Accent and Grouping Structures in the String Quartets of Béla Bartók

Accent and Grouping Structures in the String Quartets of Béla Bartók

Date: May 2001
Creator: Bocanegra, Cheryl D.
Description: The music of Béla Bartók is defined in part by its unique blend of rhythmic vitality and inventiveness, and his string quartets offer a glimpse into a consistency of technique evident throughout his compositional career. Bartók's rhythmic environments are primarily metrical, but many of his rhythmic configurations are placed in such a way as to potentially override established meter. It is necessary, therefore, to institute an analytical means by which the delineation and comparison of rhythmic structures both within and without the metrical context may be accomplished. An analytical method using Timepoint Accent Structures (TAS) allows for the comparison of rhythms resulting from patterns of accent produced by pitch onset, dynamic stress, articulation or any other accentual factors. Timepoint Grouping Structures (TGS) delineate the number of timepoints present in alternating groups/blocks in a texture, thereby allowing for the recognition of patterning created by these larger groups. By applying TAS and TGS analysis, relationships of rhythmic equivalency, rotation, retrograde, complementation, augmentation, diminution, subset, superset, exchange, compression and expansion are clearly confirmed in the string quartets. In addition, symmetrical structures and arithmetic progressions are discovered. In many ways, Bartók's rhythmic organization mimics his procedures of pitch structuring.
Contributing Partner: UNT Libraries
Béla Bartók, Out of Doors: A Lecture Recital, Together with Three Recitals of Selected Works of L.V. Beethoven, F. Chopin, J. Brahms, R. Schumann, G. Rochberg, S. Prokofieff, M. Ravel and Others

Béla Bartók, Out of Doors: A Lecture Recital, Together with Three Recitals of Selected Works of L.V. Beethoven, F. Chopin, J. Brahms, R. Schumann, G. Rochberg, S. Prokofieff, M. Ravel and Others

Date: August 1971
Creator: Kincaid, Desmond
Description: None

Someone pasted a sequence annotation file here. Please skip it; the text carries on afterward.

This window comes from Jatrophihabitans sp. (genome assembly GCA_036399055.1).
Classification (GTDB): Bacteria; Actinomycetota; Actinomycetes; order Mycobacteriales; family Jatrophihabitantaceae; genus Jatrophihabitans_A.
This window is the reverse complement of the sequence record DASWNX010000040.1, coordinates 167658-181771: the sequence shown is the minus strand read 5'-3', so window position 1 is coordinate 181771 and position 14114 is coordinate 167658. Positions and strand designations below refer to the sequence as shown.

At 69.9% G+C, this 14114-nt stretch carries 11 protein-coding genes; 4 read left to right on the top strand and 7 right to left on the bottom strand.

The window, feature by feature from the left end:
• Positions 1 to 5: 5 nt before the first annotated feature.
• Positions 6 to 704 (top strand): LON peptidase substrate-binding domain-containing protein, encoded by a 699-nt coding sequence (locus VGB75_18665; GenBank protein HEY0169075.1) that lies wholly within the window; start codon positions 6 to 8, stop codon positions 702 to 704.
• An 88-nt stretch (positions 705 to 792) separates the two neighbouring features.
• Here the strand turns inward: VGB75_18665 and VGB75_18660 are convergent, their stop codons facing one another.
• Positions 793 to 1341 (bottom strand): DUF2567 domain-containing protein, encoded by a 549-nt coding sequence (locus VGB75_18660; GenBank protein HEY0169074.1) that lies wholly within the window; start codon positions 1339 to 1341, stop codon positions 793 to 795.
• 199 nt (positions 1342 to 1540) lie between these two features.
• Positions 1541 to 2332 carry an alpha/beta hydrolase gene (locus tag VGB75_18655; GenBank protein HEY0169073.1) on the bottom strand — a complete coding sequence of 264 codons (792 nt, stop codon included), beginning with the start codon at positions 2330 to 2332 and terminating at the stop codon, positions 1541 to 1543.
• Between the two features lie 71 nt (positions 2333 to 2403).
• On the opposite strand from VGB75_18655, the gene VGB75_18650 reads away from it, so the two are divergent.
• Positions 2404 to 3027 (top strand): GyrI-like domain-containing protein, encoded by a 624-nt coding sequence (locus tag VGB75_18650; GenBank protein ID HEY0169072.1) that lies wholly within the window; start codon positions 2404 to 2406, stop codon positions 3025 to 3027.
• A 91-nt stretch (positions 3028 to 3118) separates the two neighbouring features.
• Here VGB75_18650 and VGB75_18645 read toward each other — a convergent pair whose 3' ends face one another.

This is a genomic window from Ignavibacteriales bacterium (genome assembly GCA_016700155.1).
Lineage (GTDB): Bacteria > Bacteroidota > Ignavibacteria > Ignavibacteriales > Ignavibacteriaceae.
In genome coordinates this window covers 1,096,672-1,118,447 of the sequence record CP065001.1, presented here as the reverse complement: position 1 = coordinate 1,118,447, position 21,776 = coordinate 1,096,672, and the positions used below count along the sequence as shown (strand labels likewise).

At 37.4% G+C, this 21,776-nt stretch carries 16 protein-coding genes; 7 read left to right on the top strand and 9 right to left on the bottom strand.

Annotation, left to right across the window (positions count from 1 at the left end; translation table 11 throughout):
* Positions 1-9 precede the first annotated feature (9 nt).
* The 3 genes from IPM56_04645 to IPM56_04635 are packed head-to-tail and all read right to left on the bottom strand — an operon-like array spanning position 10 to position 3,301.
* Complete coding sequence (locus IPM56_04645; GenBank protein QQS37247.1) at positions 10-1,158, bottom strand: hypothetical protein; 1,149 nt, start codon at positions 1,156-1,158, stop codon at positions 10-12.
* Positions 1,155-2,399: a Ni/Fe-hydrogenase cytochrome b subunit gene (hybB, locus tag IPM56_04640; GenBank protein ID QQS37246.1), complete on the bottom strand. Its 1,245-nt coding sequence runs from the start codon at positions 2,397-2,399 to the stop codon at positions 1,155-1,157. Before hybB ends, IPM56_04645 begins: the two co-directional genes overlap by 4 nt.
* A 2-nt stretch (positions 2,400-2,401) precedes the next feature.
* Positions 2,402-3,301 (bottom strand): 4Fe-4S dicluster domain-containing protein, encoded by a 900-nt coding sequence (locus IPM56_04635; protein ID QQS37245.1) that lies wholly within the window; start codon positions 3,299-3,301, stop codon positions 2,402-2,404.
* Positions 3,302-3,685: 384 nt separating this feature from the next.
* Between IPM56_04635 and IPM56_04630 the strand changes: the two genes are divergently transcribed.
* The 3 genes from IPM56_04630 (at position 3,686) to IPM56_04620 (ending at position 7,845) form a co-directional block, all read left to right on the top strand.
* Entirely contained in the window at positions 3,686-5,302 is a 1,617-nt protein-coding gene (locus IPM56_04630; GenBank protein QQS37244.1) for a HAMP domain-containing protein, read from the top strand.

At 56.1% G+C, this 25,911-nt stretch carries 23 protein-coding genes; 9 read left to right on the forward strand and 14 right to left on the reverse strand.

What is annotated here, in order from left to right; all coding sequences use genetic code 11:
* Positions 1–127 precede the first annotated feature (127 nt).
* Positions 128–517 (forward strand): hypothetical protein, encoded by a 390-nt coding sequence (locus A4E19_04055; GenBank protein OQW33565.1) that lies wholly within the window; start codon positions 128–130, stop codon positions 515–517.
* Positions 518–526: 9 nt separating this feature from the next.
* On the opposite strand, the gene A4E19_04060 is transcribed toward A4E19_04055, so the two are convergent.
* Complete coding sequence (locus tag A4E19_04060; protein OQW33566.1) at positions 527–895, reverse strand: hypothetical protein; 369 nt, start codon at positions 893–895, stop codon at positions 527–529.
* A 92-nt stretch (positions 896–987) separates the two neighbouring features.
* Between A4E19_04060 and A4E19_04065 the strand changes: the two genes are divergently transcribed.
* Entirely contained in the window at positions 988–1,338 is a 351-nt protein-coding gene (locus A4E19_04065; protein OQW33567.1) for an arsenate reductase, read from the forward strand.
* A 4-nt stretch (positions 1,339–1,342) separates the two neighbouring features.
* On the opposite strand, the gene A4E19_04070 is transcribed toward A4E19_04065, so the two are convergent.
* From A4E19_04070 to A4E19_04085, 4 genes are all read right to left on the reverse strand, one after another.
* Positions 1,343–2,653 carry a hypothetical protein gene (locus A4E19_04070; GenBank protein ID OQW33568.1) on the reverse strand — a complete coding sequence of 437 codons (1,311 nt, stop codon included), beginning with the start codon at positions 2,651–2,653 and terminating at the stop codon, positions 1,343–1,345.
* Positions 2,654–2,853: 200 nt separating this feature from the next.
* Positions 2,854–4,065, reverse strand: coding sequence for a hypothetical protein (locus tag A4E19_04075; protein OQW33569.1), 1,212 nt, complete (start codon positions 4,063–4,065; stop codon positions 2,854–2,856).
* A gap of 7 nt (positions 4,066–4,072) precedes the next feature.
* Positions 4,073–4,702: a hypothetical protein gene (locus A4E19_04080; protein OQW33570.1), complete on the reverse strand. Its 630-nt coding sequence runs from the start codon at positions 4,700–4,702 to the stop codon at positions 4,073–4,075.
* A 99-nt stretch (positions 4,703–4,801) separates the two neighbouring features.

Contributing Partner: UNT Libraries
A Stylistic Analysis of Béla Bartók's "Mikrokosmos"

A Stylistic Analysis of Béla Bartók's "Mikrokosmos"

Date: June 1942
Creator: Daniel, Ralph Thomas
Description: Bela Bartok's art is a perfect microcosm of the art of the twentieth century. It is interwoven with the musical conceptions and techniques of the great Western European masters, without in any way obscuring the individuality, the national consciousness, and the personal style and originality of the composer's own musical language -- a language rooted in the glorious tradition of his people. In the six volumes of the Mikrokosmos, or "little world," Bartok has presented a series of progressively difficult pieces designed -- if not intentionally, at least effectively -- to introduce to the piano student a technical approach to piano playing in the modern idiom. Admittedly, the etude does not cover every pianistic technical problem. It clearly shows that Bartok fully appreciates the worth of the great wealth of piano literature, and does not prescribe his method as a "cure-all" for the technical problems of piano playing.
Contributing Partner: UNT Libraries
The Use of Imitation in the String Quartets of Béla Bartók

The Use of Imitation in the String Quartets of Béla Bartók

Date: January 1968
Creator: Willcoxon, Larry G.
Description: Bela Bartok's six string quartets are generally regarded as the next most significant works in the medium after the quartets of Beethoven. Unlike some of his contemporaries in the field, e.g, Hindemith, Milhaud, and Schoenberg, Bartok's quartets are representative of his musical growth and, as such, are worthy of equal status with those of such recognized masters as Haydn and Mozart, as well as Beethoven...
Contributing Partner: UNT Libraries
Two Piano Editions of the Third and Fifth Movements of Bartók's Concerto for Orchestra: Their Textual Fidelity and Technical Accessibility

Two Piano Editions of the Third and Fifth Movements of Bartók's Concerto for Orchestra: Their Textual Fidelity and Technical Accessibility

Date: August 2016
Creator: Polgar, Eva
Description: In the case of Concerto for Orchestra, Béla Bartók transcribed one of his most emblematic orchestral compositions to his own solo instrument, the piano. This transcription's primary function was to suffice for ballet rehearsal accompaniment for the choreography to be introduced alongside a performance of the orchestral work. György Sándor, Bartók's pupil and pianist, prepared the original manuscript for publication. Logan Skelton, pianist-composer, used this published edition as a point of departure for his own piano arrangement of the same work. György Sándor took an editorial approach to the score and followed the manuscript as literally as possible. On the other hand, Logan Skelton treated the same musical material daringly, striving for technical simplicity and a richer orchestral sound. The purpose of this study is to examine and identify the contrasting treatments pertaining to playability, text, and texture in the Bartók-Sándor edition and Skelton arrangement of the two movements, Elegia and Finale, of the Concerto for Orchestra piano arrangement.
Contributing Partner: UNT Libraries
An Exploration of Bartók's Fugal Style

An Exploration of Bartók's Fugal Style

Date: December 1984
Creator: Willett, John L. (John Lawrence)
Description: Introduction -- The structure of Bartók's music: Basic tonal principles, Formal principles, Harmony -- Analysis of the Fugues: The subject, The answer, The countersubject, Overall organization of the Fugues -- Conclusion.
Contributing Partner: UNT Libraries